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Colonial Cases

New Jersey




A man of some property, named John Taylor, residing at Red Bank, and who it is said had been subject to fits of insanity for several years, became most ferociously deranged on Saturday last, but it was not deemed advisable to secure him.  During the evening, however, he attacked his aged mother, who lived in his house, with a pair of tongs, and beat her brains out upon the hearth.  His hired man, being present, and endeavoring to save the life of the old lady, Taylor next made towards him, and  seizing a butcher knife from off the table, overcame the man, and cut his throat from ear to ear!  He then returned to the body of his murdered mother; which he threw upon the fire; and soon after fired the building, which before assistance arrived was enveloped in flames.  His dwelling was entirely consumed with its contents.

   Further particulars show, that Taylor is a man of respectable connections, and has lived at Red Bank for many years.  His father left him a handsome property worth now perhaps, eight thousand dollars.  He has a wife and  seven children - the eldest less than a dozen years old.  Two of his children, a boy and a girl, were living at home when the murders were committed.  Their mother and brothers and sisters have resided in this city sometime, in fear of their lives.

   For a year or two past, Taylor has been addicted to intemperate drinking, which at last made him a complete madman, so that it became impossible for his wife and children to live in the house - they being daily in fear of their lives.  So Mrs. Taylor accordingly entered a complaint against her husband, and he was taken into custody about six weeks ago, and confined in the Alms-house in Middletown.  When he was arrested he swore he would kill her if he could get away.  In fear of such an event, Mrs. Taylor sold a portion of her husband's property, and removed to this city with her children, his mother remaining at home.  As Taylor nevcer seemed vexed with the old lady, and as she did not entertain the slightest fear from him though he was insane, she persuaded her daughter-in-law to let two of the children return and live with her at Red Bank; and a week or two after Mrs. T.'s arrival here she sent home the little boy & girtl.  These, with the hired man, composed the entire family, besfdes the mother, which Taylor found at his house, on his discharge from the alms-house, after a months confinement.  He was discharged because keepers thought that he was perfectly sane and rational.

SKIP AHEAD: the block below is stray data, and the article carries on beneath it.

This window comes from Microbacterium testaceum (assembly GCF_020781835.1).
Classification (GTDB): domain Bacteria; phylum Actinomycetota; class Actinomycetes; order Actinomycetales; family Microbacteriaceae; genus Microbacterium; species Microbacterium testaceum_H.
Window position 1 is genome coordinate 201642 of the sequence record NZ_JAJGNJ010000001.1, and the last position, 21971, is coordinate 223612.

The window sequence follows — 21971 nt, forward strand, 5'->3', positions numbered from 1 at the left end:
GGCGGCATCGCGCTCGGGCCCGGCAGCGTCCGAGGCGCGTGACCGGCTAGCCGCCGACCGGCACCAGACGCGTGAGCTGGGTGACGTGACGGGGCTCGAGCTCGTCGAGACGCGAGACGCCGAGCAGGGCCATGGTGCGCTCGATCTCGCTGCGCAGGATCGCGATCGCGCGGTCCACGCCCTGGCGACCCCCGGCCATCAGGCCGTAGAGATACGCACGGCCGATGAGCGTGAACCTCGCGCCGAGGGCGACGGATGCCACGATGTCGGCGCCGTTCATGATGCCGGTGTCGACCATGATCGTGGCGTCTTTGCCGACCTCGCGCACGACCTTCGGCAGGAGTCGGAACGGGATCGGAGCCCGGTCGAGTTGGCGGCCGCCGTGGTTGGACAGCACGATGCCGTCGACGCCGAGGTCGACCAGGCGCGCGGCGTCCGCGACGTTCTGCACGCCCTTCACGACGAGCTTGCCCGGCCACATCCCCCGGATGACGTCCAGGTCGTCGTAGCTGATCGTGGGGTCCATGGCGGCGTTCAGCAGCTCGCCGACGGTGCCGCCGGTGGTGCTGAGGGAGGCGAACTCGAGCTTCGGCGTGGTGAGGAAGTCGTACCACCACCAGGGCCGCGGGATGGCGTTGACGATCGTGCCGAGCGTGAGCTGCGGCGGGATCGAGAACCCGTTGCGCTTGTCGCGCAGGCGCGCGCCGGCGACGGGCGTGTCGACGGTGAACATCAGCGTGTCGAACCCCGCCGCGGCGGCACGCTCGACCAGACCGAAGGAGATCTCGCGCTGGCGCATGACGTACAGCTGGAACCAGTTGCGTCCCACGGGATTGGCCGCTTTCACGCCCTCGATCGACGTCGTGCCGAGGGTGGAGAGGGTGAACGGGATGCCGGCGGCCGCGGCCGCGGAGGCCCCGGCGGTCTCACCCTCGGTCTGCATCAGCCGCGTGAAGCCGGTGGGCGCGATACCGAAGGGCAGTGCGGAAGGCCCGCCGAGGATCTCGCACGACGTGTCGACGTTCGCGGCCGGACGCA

When he entered the house, his mother told him that Mrs. Taylor had gone to New York, when his malady again seized him, and he swore he would have her life.  Without stopping to enquire the street or number in which she lived, he set off post haste for this city.

   Meeting one of his friends aboard the steamer, the latter, supposing Taylor had recovered, joked him a little and rermarked, "I suppose you are going to York to kill your wife?"  The maniac's eyes glistened with desire for revenge - but his cunning thoughts kept him from violence.  He answered the query very sharply - remarking that he would cut any man's throat who insulted him, and extending rhe same threat to his impertinent friend.  The latter was so frightened that he left the steamboat, a few moments after, the boat happening to make a landing.

   Taylor stopped in New York seeking out his wife in vain.  It is supposed that he indulged in drinking very freely, while he remained here, as he returned home in a high state of excitement.

   It is unnecessary to repeat the horrible details of the tragedy which was enacted last Saturday evening - suffice it to say that the bodies of the unfortunate victims were both consumed in Taylor's dwelling - which he fired after murdering them - the two children having escaped to a neighbor's house in safety.  We have not learned the name of the hired man, but understand that he was an Englishman.

   Taylor is a fine looking man, about 35 years of age.  He has been arrested, and is in prison at Middletown. - N. Y. Sun.


THE CORRECTOR (Sag Harbor), Wednesday 13 February 1839

Awful Effects of Intemperance. -  A man named Isaac Thorp was found dead in the woods at Woodbridge, N. J. on Monday last, with a jug near him empty.  On an inquest held over him it was ascertained that about three weeks ago, the deceased went to Bonhamtown, and bought two quarts of rum.  Since which he has never been seen, until found dead as aforesaid. - N. Y. Gaz.



WILLAMETTE FARMER (Salem), 1 June 1877.

The jury in the case of Dr. Warren C. Westlake, on trial in Elizaberh, N.J., for manslaughter in killing Walter Lewis with choroform while extracting a tooth, rendered a verdict of not guilty.

Published by Centre for Comparative Law, History and Governance at Macquarie Law School